But the turmoil in this region stretches back to 1948 when the state of Israel was created and tens of thousands of Palestinian refugees fled into neighboring countries, including Lebanon.
Haj Mohammed Shaalan, a silver-haired 70-year-old, has lived through and witnessed the deadly repetition of conflict and lull.
Lebanon's independence from French mandatory rule in 1943 passed by unnoticed by most southerners, the region's farmers and fishermen considering it an abstraction that had little bearing on their daily lives. But Mr. Shaalan does remember the arrival of the Palestinian refugees five years later during the first Arab-Israeli war.
"I was standing at the roundabout on the edge of town and saw buses filled with Palestinian refugees coming up the road, and others riding donkeys carrying everything they had or just walking," he says.
The Palestinians were welcomed into Lebanese homes initially before their swelling numbers forced the Lebanese government to begin organizing them into camps. Few could predict at the time that the seeds of future conflict had been sown with the arrival of the dispossessed Palestinians.
In the years after the 1967 Arab-Israeli war, a new generation of Palestinians arrived in Lebanon. These were the fedayeen, hardened Palestine Liberation Organization (PLO) fighters unused to the slow pace of the rural south. Initial sympathies for the new arrivals quickly faded as the PLO established a state-within-a-state and treated the local Lebanese with arrogance.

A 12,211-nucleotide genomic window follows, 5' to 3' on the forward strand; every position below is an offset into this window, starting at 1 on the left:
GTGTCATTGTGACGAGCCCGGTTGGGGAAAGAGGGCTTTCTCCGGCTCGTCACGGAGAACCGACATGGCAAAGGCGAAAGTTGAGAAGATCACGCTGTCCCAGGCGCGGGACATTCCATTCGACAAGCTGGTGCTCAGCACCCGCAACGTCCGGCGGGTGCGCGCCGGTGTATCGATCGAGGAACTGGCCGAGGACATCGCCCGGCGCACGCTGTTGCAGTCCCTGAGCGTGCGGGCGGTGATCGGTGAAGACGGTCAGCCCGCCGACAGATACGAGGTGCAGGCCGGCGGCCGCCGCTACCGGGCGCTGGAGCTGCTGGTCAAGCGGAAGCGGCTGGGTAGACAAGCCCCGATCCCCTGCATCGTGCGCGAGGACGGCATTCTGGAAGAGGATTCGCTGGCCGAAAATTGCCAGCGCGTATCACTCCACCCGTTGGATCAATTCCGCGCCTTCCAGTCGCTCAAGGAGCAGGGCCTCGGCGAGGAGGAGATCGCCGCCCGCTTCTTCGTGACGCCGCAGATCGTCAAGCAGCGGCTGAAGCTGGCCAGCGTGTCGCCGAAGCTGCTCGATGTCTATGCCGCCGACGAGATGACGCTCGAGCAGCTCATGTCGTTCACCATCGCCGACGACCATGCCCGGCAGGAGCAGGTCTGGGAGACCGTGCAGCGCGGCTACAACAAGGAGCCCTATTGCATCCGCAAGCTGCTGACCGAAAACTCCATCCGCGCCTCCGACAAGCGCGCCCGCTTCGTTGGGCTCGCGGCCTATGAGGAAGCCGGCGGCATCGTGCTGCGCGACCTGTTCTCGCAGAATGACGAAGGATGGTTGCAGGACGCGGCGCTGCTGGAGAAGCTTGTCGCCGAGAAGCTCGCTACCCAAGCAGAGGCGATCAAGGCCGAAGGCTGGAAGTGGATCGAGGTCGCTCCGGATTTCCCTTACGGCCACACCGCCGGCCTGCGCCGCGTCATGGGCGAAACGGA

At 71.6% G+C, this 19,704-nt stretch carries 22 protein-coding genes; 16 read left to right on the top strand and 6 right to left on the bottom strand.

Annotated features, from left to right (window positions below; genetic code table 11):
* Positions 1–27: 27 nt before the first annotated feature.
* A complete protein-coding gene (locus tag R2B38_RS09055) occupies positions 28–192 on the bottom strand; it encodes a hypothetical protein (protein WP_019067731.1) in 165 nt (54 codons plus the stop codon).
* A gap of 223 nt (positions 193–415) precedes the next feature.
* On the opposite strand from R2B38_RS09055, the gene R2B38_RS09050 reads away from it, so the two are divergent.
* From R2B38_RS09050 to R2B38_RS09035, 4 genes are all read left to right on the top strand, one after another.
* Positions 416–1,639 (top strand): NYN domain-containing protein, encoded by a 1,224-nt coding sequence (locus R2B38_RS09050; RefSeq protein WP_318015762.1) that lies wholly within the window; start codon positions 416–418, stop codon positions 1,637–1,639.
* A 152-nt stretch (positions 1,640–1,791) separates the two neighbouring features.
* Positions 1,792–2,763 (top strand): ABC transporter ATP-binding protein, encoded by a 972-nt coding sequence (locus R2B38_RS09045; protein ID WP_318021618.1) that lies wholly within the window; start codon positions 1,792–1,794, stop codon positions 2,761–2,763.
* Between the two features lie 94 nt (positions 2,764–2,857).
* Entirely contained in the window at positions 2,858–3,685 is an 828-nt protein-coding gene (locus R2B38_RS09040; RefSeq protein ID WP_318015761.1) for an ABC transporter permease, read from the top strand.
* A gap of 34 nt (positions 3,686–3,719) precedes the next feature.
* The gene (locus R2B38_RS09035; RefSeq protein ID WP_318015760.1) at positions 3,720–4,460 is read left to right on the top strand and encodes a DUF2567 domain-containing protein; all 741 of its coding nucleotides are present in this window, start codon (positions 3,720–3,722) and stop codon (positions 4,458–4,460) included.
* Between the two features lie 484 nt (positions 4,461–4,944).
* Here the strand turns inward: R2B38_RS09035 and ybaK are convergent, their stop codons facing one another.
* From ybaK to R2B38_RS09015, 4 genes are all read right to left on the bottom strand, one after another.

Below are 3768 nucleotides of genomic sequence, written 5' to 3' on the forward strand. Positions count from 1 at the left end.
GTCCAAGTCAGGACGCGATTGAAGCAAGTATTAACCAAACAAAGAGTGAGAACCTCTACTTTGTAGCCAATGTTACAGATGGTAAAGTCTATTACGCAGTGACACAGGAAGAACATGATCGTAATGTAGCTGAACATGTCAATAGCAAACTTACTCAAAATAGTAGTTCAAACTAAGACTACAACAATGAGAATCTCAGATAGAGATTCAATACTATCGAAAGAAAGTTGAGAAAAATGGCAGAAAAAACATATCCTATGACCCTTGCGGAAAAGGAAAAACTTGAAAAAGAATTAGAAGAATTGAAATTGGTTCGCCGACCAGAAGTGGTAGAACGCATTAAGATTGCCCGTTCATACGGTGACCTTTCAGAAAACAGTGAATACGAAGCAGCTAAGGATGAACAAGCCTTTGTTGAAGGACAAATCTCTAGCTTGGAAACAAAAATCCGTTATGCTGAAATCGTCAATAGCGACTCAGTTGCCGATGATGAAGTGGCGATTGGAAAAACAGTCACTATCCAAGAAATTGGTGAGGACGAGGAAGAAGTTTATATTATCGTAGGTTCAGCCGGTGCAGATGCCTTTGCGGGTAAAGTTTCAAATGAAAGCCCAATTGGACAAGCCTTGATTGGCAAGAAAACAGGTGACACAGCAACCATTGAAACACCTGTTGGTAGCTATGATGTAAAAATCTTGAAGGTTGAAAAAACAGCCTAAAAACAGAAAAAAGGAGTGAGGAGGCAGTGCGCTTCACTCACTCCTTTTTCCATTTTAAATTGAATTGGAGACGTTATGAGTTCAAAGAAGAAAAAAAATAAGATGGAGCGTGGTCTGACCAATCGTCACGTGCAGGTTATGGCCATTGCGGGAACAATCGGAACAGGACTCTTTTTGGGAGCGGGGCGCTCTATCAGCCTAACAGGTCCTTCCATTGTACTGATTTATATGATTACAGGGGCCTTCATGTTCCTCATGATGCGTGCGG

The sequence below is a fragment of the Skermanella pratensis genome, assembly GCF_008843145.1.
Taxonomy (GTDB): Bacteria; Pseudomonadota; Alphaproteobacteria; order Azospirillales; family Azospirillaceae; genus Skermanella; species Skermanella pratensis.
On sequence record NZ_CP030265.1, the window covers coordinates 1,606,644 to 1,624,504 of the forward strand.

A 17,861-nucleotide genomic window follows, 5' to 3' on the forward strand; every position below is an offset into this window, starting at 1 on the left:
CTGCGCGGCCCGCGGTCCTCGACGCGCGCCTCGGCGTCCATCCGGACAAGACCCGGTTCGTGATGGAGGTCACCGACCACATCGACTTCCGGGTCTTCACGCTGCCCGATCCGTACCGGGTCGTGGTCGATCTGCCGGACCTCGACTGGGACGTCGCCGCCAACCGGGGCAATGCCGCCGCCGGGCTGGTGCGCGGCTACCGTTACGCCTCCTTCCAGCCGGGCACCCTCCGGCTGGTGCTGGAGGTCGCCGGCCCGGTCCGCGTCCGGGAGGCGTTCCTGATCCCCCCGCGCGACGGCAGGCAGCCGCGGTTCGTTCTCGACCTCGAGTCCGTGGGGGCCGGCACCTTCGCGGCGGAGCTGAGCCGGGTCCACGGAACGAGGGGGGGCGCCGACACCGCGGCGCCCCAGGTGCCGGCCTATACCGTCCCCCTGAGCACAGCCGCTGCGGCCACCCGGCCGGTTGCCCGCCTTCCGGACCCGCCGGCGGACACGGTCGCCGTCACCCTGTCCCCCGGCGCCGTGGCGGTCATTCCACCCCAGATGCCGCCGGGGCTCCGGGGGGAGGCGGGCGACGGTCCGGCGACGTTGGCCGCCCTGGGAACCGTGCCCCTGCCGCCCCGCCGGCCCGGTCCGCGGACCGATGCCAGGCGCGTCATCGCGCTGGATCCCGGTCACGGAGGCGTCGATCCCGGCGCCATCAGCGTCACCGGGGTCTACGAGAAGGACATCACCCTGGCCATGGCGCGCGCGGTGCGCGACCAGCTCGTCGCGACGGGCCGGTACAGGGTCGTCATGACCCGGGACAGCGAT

"There was 100 percent love for the Palestinians of 1948, but the others were showoffs and wanted to interfere in everything," Shaalan recalls.
In 1978, Israel launched an invasion of southern Lebanon to drive the Palestinians beyond the Litani River.
"We were angry with both sides," Shaalan says. "But mainly with the Israelis because they did not differentiate between Lebanese civilians and Palestinian fighters."
Yet the PLO remained in the south and, four years later, Israel invaded again, but on a much larger scale, occupying Lebanon up to the capital, Beirut.
Many Shiites quietly welcomed Israel's invasion for ridding them of the detested Palestinian fedayeen. But as it grew clear that the Israeli army was in no hurry to leave, hatred for the new occupier began to build.
"If you approach the southerner with respect and politeness, he will give you the shirt off his back. But if you approach him with aggression you will get double the aggression back," Shaalan says.
By 1983, local resistance was building in the villages to the east of Tyre that began inflicting ever deadlier blows against the Israeli troops. In 1985, the Israeli military withdrew from Tyre and most of south Lebanon, redeploying to a narrow border strip.
"When they left Tyre it was like we could breathe again. People returned, and we started to rebuild," he says.
Now history has begun to repeat itself. "No one wants this cycle of violence. We just want peace," says Shaalan. "All the peacemaking countries must stop this fire and let us live in peace because we have been living in turmoil for over 30 years."